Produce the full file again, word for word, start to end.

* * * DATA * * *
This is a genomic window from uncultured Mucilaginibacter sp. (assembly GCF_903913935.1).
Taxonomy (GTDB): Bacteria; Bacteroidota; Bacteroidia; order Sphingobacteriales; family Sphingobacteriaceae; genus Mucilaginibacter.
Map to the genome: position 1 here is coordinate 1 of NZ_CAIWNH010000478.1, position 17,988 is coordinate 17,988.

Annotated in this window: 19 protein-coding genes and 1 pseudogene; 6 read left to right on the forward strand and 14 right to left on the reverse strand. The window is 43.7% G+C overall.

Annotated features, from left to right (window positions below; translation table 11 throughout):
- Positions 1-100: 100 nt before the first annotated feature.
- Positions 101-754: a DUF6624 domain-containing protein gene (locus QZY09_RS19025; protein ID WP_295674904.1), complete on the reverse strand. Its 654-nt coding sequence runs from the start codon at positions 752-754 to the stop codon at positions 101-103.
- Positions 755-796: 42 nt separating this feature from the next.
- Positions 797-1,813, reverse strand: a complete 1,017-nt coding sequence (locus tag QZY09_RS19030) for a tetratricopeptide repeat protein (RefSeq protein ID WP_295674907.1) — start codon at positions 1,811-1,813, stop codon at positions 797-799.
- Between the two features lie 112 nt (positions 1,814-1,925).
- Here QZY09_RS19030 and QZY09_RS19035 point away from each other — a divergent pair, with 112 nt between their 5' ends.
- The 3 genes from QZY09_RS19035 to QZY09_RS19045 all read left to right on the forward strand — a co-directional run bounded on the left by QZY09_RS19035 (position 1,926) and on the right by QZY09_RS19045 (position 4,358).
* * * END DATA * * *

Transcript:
This is a genomic window from uncultured Mucilaginibacter sp. (assembly GCF_903913935.1).
Taxonomy (GTDB): Bacteria; Bacteroidota; Bacteroidia; order Sphingobacteriales; family Sphingobacteriaceae; genus Mucilaginibacter.
Map to the genome: position 1 here is coordinate 1 of NZ_CAIWNH010000478.1, position 17,988 is coordinate 17,988.

Annotated in this window: 19 protein-coding genes and 1 pseudogene; 6 read left to right on the forward strand and 14 right to left on the reverse strand. The window is 43.7% G+C overall.

Annotated features, from left to right (window positions below; translation table 11 throughout):
- Positions 1-100: 100 nt before the first annotated feature.
- Positions 101-754: a DUF6624 domain-containing protein gene (locus QZY09_RS19025; protein ID WP_295674904.1), complete on the reverse strand. Its 654-nt coding sequence runs from the start codon at positions 752-754 to the stop codon at positions 101-103.
- Positions 755-796: 42 nt separating this feature from the next.
- Positions 797-1,813, reverse strand: a complete 1,017-nt coding sequence (locus tag QZY09_RS19030) for a tetratricopeptide repeat protein (RefSeq protein ID WP_295674907.1) — start codon at positions 1,811-1,813, stop codon at positions 797-799.
- Between the two features lie 112 nt (positions 1,814-1,925).
- Here QZY09_RS19030 and QZY09_RS19035 point away from each other — a divergent pair, with 112 nt between their 5' ends.
- The 3 genes from QZY09_RS19035 to QZY09_RS19045 all read left to right on the forward strand — a co-directional run bounded on the left by QZY09_RS19035 (position 1,926) and on the right by QZY09_RS19045 (position 4,358).